An­swer

ImagineFX - - Imaginenation Artist Q&a -

An­dreas replies

Rocks come in dif­fer­ent sizes, shapes and with var­i­ous kinds of sur­faces. Whether it’s an im­pos­ing lime­stone cliff face or a small rock on a river bed, I take the same ap­proach when paint­ing them.

I try to be aware of the over­all shape and form of the rock struc­ture, along with its tex­ture, be­cause both of th­ese are what give a rock its char­ac­ter. The over­all shape is con­trolled mainly with larger brushes paint­ing at lower zoom lev­els, whereas the tex­ture and el­e­ments such as cracks are painted with both cus­tom brushes and smaller-sized brushes.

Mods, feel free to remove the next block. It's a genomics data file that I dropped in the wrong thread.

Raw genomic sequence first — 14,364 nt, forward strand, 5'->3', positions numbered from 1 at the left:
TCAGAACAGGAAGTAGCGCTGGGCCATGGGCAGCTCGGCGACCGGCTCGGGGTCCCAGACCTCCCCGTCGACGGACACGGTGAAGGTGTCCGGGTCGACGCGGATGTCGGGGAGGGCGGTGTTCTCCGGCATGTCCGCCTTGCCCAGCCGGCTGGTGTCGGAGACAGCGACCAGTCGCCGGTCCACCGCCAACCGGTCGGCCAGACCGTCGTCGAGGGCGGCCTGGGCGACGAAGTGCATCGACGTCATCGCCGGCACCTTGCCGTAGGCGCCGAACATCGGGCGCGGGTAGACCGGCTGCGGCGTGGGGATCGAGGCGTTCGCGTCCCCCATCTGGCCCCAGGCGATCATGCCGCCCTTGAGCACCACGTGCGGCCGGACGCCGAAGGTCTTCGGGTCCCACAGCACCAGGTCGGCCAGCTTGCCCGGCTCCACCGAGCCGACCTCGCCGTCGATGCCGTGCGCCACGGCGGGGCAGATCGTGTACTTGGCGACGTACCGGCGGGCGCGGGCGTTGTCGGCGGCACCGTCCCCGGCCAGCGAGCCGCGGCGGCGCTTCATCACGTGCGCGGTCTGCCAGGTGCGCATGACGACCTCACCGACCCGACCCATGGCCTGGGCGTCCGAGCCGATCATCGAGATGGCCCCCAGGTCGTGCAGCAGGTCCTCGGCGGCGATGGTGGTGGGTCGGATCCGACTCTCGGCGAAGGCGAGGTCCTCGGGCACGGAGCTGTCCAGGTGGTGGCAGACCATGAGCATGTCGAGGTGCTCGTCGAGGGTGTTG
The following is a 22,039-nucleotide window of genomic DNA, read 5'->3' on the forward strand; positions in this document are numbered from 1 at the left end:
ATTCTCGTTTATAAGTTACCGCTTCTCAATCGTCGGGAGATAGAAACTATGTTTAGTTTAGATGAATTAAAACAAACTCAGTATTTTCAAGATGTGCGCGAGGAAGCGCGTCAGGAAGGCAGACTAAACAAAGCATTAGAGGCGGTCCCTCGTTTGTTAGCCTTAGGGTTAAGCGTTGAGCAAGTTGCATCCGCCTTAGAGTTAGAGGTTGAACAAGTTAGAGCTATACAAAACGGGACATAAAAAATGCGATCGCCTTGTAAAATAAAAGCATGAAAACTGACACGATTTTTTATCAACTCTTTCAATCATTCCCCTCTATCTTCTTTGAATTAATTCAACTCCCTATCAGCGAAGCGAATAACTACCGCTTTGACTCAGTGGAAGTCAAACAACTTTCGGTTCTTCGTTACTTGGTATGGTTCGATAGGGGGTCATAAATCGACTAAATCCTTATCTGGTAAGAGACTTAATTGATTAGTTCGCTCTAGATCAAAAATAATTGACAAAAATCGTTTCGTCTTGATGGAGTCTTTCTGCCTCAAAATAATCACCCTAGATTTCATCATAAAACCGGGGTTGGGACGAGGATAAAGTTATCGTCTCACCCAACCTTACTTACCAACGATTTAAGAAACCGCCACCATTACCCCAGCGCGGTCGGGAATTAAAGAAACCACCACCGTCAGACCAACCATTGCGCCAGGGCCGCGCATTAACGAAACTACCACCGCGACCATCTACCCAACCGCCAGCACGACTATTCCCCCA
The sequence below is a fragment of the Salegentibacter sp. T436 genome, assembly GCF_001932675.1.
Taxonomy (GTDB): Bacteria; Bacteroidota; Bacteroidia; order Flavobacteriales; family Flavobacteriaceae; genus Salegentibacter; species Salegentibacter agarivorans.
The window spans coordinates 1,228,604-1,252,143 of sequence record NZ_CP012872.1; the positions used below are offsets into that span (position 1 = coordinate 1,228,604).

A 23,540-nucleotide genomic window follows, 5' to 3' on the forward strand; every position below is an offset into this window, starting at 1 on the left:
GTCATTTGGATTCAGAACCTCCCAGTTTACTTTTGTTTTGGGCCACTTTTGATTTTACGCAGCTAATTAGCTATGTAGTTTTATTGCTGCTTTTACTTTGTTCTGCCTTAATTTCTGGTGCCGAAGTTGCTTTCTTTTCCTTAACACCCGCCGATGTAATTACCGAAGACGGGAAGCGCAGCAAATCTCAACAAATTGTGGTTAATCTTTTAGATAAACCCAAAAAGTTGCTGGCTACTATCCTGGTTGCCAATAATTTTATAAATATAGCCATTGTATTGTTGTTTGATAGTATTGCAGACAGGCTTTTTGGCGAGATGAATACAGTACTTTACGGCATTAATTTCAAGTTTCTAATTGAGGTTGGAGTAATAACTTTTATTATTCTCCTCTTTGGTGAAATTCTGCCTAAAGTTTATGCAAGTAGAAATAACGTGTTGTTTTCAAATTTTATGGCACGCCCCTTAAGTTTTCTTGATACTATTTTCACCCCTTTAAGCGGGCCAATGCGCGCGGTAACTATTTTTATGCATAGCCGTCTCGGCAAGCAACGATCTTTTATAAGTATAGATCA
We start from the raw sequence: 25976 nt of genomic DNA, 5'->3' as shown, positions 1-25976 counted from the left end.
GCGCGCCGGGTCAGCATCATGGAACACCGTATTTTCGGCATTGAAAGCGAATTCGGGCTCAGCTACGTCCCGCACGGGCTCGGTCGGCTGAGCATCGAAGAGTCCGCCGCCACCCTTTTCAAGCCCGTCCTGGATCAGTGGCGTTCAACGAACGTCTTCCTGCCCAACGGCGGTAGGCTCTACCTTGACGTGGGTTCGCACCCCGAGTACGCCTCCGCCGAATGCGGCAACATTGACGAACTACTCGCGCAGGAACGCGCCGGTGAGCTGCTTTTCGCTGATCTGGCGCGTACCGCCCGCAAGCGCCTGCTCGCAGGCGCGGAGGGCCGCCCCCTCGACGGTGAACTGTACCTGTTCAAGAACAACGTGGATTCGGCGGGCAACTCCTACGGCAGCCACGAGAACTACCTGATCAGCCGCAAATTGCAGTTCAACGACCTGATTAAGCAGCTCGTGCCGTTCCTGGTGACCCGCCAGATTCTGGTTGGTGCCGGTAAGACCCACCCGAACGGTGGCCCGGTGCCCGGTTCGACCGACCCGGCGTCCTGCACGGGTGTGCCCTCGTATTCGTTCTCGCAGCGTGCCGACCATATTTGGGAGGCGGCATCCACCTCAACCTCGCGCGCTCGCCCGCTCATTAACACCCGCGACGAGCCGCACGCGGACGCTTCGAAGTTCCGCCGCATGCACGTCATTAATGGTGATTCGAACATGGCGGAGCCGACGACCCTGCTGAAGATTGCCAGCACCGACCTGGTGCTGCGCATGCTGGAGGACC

I of­ten use sev­eral pho­tos of rocks as ref­er­ence and study them both in terms of their three-di­men­sional shape and sur­face de­tails. Also, be aware of where the light is com­ing from: the way the light in­ter­acts with the rock is what makes it be­liev­able. The sunny side has a lot of tex­tu­ral de­tail. The shad­owy side, on the other hand, should be less de­tailed and re­ceive bounced light from nearby sur­faces or from the sky.

The over­all shape gives the rock its char­ac­ter, but it’s the tex­tu­ral de­tails that makes it look be­liev­able. It’s im­por­tant that your tex­tu­ral brush­strokes fol­low the form of the planes of the rock.

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